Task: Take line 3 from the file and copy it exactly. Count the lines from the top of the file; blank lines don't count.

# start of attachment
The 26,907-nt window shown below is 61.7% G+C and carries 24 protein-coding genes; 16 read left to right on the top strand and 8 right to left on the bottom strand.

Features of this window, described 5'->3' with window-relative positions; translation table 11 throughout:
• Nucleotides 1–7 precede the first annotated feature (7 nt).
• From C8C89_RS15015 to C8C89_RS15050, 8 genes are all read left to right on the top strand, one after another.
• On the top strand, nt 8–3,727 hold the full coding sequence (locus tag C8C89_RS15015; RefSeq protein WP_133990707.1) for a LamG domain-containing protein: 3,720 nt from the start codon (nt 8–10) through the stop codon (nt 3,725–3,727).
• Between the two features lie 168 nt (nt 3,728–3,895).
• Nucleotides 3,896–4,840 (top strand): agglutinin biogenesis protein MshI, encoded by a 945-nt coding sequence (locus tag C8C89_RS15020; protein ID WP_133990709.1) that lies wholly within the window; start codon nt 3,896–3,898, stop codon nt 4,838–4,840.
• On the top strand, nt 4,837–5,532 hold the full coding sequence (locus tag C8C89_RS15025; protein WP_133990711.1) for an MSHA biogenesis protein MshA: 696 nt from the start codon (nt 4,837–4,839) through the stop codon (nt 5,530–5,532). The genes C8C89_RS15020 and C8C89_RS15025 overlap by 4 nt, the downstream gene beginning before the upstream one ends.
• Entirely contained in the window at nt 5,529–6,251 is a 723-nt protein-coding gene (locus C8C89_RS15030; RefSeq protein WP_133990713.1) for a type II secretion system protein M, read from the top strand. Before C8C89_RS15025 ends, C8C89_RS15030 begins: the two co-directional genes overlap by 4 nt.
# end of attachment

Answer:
• Nucleotides 1–7 precede the first annotated feature (7 nt).